Every year, millions of patients suffer bone fractures that require surgical implants. Many of these patients face painful, costly secondary operations to remove these nonabsorbable implants, which are typically made of titanium or stainless steel. The use of implants made of bioabsorbable polymers could address the latter by enabling the implant to be absorbed by the body once it has served its purpose in assisting bone growth. Although such bioabsorbable polymers are currently available, they are not always strong enough to rigidly retain the bone geometries surgeons design and set.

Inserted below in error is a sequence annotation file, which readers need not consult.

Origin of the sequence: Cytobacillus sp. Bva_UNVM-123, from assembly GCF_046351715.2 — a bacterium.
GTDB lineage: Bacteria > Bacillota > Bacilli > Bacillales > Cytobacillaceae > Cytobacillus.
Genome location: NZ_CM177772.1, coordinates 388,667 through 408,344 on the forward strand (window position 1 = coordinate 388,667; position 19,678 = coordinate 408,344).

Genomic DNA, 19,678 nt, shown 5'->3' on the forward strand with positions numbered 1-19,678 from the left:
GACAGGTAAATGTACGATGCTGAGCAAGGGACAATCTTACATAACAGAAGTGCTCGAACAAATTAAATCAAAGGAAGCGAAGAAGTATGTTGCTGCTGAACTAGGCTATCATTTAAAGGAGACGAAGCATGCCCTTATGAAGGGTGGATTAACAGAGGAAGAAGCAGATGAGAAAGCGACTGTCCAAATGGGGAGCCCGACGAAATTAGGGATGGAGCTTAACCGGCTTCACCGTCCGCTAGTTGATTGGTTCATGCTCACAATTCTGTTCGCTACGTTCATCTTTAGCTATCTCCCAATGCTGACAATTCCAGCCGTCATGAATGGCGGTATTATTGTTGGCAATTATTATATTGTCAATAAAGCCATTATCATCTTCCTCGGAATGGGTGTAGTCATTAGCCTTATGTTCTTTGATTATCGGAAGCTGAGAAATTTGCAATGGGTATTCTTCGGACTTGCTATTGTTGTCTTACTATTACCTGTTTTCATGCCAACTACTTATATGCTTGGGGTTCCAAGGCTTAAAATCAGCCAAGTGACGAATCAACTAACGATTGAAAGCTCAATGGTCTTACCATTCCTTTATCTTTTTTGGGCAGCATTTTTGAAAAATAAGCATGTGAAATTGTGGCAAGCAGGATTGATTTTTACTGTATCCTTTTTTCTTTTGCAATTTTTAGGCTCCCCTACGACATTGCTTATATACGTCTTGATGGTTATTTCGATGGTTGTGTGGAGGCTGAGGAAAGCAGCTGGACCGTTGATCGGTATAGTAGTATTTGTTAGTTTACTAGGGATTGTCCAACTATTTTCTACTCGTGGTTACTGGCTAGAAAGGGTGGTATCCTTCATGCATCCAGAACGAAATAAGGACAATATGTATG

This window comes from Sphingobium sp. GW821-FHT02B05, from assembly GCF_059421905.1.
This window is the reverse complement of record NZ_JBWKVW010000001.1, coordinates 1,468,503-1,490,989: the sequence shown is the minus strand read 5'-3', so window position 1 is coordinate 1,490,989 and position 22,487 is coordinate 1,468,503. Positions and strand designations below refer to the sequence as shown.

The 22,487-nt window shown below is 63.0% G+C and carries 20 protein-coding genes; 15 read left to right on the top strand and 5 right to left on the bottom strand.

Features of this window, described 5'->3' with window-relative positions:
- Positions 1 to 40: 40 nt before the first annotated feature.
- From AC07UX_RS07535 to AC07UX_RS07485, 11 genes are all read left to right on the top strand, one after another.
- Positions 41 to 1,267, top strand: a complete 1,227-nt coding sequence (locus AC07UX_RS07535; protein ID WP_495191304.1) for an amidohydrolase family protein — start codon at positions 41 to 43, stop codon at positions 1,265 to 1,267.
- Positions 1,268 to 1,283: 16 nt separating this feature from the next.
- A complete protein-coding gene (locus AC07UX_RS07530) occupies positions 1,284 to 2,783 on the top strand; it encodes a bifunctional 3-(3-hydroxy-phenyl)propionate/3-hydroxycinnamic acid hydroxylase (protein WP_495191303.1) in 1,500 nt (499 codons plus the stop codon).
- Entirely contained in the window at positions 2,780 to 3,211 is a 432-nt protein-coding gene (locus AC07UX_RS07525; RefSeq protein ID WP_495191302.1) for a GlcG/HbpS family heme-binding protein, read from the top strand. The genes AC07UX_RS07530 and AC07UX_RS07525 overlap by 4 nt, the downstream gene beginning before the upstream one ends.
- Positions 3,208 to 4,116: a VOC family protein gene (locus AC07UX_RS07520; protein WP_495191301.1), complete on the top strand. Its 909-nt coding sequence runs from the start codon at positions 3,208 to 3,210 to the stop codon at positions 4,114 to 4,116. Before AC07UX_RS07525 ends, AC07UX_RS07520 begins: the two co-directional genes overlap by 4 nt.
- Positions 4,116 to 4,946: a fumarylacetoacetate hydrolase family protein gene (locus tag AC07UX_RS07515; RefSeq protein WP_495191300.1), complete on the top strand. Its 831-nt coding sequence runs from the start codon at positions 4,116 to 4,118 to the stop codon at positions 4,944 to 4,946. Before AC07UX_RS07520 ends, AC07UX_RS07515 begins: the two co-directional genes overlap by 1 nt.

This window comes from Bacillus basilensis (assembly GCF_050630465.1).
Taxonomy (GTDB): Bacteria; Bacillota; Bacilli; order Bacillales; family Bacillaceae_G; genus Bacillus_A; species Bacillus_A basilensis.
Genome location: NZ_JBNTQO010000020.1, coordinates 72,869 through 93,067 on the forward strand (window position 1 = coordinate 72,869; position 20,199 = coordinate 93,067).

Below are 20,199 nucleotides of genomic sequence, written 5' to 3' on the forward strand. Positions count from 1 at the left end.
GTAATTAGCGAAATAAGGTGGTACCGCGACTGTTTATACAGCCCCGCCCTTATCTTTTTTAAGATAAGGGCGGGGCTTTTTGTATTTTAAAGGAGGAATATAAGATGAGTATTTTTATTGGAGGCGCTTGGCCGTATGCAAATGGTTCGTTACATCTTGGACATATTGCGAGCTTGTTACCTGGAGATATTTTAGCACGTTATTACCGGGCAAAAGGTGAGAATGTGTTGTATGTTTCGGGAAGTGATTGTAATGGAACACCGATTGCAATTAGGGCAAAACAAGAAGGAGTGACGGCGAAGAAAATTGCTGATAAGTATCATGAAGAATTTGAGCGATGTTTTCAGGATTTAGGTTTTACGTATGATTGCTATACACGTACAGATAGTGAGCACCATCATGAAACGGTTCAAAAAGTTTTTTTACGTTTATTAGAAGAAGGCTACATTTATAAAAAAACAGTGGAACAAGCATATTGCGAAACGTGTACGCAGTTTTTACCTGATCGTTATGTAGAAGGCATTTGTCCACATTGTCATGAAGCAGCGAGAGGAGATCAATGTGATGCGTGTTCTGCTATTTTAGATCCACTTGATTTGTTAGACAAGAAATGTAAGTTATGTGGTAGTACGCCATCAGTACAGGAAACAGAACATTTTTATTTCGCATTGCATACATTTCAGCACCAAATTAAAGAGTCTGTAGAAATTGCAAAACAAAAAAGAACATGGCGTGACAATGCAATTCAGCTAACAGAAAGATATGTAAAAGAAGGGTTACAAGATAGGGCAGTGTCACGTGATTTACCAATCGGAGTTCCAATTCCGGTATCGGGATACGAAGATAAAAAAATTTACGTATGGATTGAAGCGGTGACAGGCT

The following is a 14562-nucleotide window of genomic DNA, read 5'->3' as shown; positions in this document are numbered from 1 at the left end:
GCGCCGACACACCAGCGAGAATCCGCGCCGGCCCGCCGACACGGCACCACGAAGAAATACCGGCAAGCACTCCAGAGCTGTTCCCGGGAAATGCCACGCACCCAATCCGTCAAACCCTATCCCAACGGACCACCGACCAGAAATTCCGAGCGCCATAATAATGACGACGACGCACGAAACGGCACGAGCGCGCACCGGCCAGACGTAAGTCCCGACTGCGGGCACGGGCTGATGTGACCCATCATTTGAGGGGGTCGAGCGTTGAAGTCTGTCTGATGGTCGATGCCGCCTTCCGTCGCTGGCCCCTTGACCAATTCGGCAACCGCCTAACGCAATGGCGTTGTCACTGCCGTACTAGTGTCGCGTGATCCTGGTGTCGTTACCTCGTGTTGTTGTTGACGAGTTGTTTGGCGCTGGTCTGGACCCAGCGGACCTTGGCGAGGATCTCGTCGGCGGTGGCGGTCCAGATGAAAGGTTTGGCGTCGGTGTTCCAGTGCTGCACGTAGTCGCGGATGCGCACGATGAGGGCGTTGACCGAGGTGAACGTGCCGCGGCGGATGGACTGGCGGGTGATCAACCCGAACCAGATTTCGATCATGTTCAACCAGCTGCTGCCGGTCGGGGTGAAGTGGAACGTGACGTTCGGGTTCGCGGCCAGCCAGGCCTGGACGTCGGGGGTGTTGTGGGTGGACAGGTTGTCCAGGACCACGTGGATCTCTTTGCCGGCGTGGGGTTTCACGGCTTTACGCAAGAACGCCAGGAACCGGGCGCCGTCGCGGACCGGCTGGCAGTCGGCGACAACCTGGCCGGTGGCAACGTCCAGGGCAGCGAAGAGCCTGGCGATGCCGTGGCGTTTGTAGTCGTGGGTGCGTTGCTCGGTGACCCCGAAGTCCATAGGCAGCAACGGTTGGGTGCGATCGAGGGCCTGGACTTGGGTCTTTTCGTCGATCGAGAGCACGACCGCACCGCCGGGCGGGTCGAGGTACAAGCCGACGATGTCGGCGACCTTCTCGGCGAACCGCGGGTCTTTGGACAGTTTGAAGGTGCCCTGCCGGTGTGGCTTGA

With support from the National Science Foundation, Thixomat subsidiary nanoMAG, LLC, of Livonia, MI, has developed a novel alternative — a bioabsorbable alloy called BioMg 250 that has twice the strength of polymers used in commercial bioabsorbable implants.
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